The challenge of HIV/AIDS: the role of the Cameroon Media.

AuthorMuluh, Henry


The HIV/AIDS pandemic affects every country in the world and its magnitude and the havoc it has caused in Africa cannot be underestimated.

The absence of a cure and a vaccine makes urgent the need to reach the uneducated and mostly rural populations of Africa and Cameroon in particular for prevention of the continuous spread. Mass education through mass communication has long been recognised as the most effective weapon to fight the spread.

This paper seeks to address the enormous challenge of the media in Cameroon in the face of this devastating epidemic and presents a new framework to make HIV/AIDS communication through the media more effective.

Using secondary data from some studies carried out in Cameroon and other African countries, the authors argue that the media in Cameroon must remain at the heart of the campaign to help people make conversant choices since the mass media pose the greatest capacity in creating a conducive environment for change.

The paper concludes that for the media to effectively contribute positively towards the fight against this pandemic, Cameroon media must integrate indigenous media forms into modern media usage.

Keywords: Mass Media Campaigns, HIV/AIDS, Behaviour Change Communication, Interactive Health Columns, Mainstream, Social Change Communication, Awareness Messages.


HIV/AIDs is the worst epidemic humanity has ever faced. It affects every country in the world, but it is in developing countries that it poses the greatest threat. The UN Secretary General, Kofi Annan stated that "between 1999 and 2000 more people died of AIDs in Africa than in all the wars on the continent". This statement by Kofi Annan, aptly describes the magnitude and havoc the pandemic is having on the African continent. UNAIDS statistics reveal that Sub-Saharan Africa is the region of the world that is most affected with 3.2 million new infections and 2.4 million out of 3.1 million worldwide deaths from AIDs related illnesses.

According to Tanjong et al. (2003) the first case of HIV/AIDs in Cameroon was reported in 1985. They contend that by 1992, over 526,000 cases had been registered. Similarly, UNAIDS (2003) statistics show that between 1987 and 2002, HIV/AIDs prevalence in Cameroon increased from 0.5% to 12% of the total population of 15 million people. Cameroon faces a daunting reality.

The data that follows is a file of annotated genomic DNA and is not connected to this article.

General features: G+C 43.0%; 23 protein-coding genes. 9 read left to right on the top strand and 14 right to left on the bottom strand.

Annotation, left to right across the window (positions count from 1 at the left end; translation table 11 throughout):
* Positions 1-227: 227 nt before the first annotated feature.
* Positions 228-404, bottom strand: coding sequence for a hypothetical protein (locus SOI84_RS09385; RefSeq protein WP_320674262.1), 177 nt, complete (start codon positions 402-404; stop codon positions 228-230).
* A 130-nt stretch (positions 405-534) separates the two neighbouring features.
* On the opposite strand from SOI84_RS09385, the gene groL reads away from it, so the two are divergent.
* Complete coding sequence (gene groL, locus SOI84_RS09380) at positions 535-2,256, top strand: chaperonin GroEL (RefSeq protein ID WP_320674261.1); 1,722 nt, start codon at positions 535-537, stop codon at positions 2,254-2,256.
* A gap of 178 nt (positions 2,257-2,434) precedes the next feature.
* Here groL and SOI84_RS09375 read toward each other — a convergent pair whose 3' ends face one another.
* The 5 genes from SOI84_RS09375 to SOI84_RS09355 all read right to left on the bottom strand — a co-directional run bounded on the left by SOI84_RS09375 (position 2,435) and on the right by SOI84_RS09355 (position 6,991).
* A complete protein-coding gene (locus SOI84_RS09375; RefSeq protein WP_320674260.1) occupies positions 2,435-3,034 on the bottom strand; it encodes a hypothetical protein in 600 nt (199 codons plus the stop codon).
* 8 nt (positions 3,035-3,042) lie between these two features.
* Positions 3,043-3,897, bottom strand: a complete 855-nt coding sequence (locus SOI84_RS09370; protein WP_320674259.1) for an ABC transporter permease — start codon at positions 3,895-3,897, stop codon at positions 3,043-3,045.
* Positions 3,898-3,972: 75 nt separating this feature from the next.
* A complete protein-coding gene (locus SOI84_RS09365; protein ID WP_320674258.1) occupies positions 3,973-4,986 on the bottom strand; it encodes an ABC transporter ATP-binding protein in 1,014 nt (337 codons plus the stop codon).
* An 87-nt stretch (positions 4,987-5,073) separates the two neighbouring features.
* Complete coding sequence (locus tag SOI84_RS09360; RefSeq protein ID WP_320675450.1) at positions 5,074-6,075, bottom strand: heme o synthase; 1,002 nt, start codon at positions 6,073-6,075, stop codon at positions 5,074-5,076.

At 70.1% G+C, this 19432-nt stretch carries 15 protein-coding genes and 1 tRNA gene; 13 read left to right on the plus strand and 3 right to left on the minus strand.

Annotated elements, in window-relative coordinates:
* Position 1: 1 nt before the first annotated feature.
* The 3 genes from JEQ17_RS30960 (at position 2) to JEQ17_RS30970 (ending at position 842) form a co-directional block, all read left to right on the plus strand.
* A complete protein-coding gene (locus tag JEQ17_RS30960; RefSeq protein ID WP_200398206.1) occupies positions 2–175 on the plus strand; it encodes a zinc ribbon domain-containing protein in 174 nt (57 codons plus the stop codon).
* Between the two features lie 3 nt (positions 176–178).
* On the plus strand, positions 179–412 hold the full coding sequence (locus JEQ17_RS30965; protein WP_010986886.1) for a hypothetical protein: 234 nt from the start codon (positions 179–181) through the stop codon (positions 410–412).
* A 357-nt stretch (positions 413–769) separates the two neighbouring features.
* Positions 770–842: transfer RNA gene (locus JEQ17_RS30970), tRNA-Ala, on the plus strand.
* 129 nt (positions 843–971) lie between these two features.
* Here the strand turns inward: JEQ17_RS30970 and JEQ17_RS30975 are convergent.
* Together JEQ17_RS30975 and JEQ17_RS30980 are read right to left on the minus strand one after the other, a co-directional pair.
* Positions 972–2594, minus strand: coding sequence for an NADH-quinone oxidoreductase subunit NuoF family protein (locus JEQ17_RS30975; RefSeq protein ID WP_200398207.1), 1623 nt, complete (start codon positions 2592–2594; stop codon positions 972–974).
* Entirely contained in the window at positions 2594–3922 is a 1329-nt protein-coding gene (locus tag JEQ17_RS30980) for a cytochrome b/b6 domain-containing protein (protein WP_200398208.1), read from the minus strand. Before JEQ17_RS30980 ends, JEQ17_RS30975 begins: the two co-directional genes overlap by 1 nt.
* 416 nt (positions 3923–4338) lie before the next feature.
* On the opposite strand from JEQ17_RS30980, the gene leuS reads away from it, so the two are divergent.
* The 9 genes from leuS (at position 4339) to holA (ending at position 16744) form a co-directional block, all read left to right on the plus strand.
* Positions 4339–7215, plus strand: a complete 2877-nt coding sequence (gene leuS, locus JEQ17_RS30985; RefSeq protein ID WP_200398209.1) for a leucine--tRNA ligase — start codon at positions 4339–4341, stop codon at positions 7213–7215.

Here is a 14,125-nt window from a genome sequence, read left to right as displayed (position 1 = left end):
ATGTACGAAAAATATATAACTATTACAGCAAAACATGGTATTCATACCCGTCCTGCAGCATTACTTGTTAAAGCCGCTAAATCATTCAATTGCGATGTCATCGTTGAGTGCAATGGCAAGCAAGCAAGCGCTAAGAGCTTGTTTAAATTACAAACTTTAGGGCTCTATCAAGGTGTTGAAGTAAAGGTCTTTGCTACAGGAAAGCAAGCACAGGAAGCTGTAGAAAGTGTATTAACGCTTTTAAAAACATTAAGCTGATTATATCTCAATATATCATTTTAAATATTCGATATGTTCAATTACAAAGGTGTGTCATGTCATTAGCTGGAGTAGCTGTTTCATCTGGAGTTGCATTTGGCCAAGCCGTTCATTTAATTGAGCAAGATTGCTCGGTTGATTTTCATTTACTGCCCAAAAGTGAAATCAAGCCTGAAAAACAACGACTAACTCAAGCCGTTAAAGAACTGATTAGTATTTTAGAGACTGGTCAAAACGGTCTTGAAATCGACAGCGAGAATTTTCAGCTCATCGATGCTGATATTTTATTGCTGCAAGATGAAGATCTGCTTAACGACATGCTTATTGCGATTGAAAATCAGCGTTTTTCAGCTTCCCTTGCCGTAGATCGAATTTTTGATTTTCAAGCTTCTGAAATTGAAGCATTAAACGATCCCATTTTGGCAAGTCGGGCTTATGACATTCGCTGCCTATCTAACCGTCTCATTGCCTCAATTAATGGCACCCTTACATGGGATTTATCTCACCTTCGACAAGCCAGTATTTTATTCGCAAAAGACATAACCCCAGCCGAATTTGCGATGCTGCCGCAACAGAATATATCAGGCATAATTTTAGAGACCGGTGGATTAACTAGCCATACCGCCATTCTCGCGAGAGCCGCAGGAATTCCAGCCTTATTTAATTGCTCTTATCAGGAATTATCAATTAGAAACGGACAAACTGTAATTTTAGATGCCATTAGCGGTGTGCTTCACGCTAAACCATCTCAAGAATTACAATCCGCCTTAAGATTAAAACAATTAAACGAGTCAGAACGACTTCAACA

This paper therefore seeks to address the enormous challenge of the media in Cameroon in the face of this devastating epidemic and presents a new framework to make HIV/AIDs communication through the media more effective. It seeks to analyse in a somewhat orderly manner, the challenge of the HIV/AIDs pandemic in Cameroon and the mass media response so far.

Most surveys conducted in Cameroon have cited radio and television as key sources of information about HIV/AIDs and although we do have examples of imaginative and highly successful campaigns, by and large, media coverage of the epidemic has not been sufficient enough.

Therefore, we argue that the media in Cameroon must remain at the heart of the campaign to help people make informed choices because, the mass media poses the greatest capacity in creating a favourable environment for change while community mobilisation and interpersonal reinforcement increase impact of the media messages. In essence, we argue that only a people-oriented media can succeed in fostering an understanding of HIV/AIDs, which can then fuel behaviour change. When HIV/AIDS communication interventions make a shift from individual targets to social or community empowerment, the impact is great.